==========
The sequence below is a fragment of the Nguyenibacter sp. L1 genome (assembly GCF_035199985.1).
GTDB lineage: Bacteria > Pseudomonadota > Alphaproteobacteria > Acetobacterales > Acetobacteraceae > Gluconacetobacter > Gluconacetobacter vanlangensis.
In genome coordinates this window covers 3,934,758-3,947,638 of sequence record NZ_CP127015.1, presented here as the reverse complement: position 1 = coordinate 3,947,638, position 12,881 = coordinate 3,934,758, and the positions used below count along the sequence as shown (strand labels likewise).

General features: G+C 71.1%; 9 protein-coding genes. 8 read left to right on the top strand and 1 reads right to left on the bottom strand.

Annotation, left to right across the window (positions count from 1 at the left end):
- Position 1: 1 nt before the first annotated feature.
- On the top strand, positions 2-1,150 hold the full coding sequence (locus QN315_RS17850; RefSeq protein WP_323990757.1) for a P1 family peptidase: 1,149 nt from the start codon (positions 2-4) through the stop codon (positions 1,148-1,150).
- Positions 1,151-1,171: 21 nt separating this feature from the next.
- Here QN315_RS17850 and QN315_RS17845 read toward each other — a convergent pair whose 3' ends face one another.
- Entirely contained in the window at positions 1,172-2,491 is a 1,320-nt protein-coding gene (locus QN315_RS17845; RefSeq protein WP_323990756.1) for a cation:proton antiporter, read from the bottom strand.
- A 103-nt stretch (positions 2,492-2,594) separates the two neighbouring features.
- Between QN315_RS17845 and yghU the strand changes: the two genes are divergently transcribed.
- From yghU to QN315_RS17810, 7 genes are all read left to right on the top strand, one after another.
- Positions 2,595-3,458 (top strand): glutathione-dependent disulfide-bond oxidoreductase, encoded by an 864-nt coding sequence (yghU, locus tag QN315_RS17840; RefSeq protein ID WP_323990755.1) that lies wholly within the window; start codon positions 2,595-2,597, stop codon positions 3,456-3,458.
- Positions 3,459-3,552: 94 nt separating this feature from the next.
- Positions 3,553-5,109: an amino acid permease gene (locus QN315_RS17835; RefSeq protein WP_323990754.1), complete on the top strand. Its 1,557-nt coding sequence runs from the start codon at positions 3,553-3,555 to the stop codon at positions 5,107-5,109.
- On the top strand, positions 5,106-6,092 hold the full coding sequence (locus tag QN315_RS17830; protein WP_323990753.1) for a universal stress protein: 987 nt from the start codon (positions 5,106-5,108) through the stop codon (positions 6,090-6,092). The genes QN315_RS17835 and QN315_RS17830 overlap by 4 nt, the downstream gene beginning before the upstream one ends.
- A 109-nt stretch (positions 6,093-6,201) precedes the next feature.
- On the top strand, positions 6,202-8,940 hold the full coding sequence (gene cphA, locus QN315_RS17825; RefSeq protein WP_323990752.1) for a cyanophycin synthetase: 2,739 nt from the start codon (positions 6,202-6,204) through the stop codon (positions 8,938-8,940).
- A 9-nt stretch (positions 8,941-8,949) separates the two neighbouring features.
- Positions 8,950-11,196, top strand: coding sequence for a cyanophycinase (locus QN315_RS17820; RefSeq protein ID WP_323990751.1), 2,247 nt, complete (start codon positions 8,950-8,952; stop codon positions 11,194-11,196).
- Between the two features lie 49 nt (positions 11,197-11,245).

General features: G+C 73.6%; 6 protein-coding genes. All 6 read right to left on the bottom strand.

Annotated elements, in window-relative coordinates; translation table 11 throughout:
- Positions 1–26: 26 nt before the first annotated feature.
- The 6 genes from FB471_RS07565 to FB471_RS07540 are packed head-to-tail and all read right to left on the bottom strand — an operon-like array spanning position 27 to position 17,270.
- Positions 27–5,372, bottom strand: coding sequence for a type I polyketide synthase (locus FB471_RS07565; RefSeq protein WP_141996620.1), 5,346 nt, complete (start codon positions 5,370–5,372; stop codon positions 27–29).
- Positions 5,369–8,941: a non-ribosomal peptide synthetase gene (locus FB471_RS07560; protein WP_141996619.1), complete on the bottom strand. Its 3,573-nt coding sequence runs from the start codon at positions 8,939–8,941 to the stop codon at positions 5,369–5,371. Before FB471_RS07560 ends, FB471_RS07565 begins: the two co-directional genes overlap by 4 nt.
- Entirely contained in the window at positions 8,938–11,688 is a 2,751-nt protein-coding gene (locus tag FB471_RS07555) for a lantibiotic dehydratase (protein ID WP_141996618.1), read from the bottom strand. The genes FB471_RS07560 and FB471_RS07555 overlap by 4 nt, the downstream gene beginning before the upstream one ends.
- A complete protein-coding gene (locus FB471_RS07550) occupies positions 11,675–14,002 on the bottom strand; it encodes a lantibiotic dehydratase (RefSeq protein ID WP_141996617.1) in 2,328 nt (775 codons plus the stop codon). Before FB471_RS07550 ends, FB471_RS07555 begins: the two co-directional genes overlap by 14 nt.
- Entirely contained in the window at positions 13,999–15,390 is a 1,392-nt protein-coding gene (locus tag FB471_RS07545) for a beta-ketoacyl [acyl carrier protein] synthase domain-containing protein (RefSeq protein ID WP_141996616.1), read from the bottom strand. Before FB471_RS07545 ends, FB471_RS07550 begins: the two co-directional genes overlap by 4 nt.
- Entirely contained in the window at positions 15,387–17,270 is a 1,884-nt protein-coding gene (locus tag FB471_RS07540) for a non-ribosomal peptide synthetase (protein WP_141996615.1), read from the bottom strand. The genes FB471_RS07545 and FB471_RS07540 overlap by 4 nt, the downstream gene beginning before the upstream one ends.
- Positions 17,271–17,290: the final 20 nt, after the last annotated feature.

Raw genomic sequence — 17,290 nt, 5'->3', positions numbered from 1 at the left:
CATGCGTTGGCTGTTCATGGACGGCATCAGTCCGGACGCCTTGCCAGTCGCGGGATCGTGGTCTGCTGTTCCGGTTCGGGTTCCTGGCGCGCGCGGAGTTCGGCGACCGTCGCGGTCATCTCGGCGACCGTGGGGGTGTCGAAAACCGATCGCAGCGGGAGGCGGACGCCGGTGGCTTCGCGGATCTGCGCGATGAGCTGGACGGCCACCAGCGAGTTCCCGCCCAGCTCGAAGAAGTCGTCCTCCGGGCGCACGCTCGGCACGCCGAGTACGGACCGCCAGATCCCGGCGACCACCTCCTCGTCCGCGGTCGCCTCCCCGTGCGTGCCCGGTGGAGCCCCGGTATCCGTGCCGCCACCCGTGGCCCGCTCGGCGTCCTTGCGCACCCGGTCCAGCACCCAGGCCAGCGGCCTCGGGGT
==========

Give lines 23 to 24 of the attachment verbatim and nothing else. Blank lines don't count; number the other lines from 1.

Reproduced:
General features: G+C 73.6%; 6 protein-coding genes. All 6 read right to left on the bottom strand.

Annotated elements, in window-relative coordinates; translation table 11 throughout: